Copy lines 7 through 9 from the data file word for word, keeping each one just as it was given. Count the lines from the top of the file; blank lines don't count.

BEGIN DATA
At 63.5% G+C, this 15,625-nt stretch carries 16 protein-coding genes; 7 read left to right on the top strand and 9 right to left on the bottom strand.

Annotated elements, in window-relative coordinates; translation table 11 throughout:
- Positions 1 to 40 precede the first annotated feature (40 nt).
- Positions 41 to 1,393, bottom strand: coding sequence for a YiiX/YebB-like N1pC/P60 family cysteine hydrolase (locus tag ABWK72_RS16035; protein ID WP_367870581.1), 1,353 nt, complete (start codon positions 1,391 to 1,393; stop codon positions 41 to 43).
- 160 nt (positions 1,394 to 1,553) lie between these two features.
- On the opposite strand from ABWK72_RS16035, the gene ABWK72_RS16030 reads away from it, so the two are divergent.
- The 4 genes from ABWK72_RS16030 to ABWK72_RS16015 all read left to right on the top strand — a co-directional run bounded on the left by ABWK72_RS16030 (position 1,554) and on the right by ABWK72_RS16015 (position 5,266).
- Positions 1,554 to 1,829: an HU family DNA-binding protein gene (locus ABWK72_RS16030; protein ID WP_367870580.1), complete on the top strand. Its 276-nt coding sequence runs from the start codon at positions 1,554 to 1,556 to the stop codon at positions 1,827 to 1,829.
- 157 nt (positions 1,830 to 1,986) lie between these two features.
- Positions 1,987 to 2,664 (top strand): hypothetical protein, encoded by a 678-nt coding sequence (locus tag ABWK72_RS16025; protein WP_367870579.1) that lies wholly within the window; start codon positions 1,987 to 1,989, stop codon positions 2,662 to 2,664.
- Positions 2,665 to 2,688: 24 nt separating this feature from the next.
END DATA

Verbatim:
- The 4 genes from ABWK72_RS16030 to ABWK72_RS16015 all read left to right on the top strand — a co-directional run bounded on the left by ABWK72_RS16030 (position 1,554) and on the right by ABWK72_RS16015 (position 5,266).
- Positions 1,554 to 1,829: an HU family DNA-binding protein gene (locus ABWK72_RS16030; protein ID WP_367870580.1), complete on the top strand. Its 276-nt coding sequence runs from the start codon at positions 1,554 to 1,556 to the stop codon at positions 1,827 to 1,829.
- 157 nt (positions 1,830 to 1,986) lie between these two features.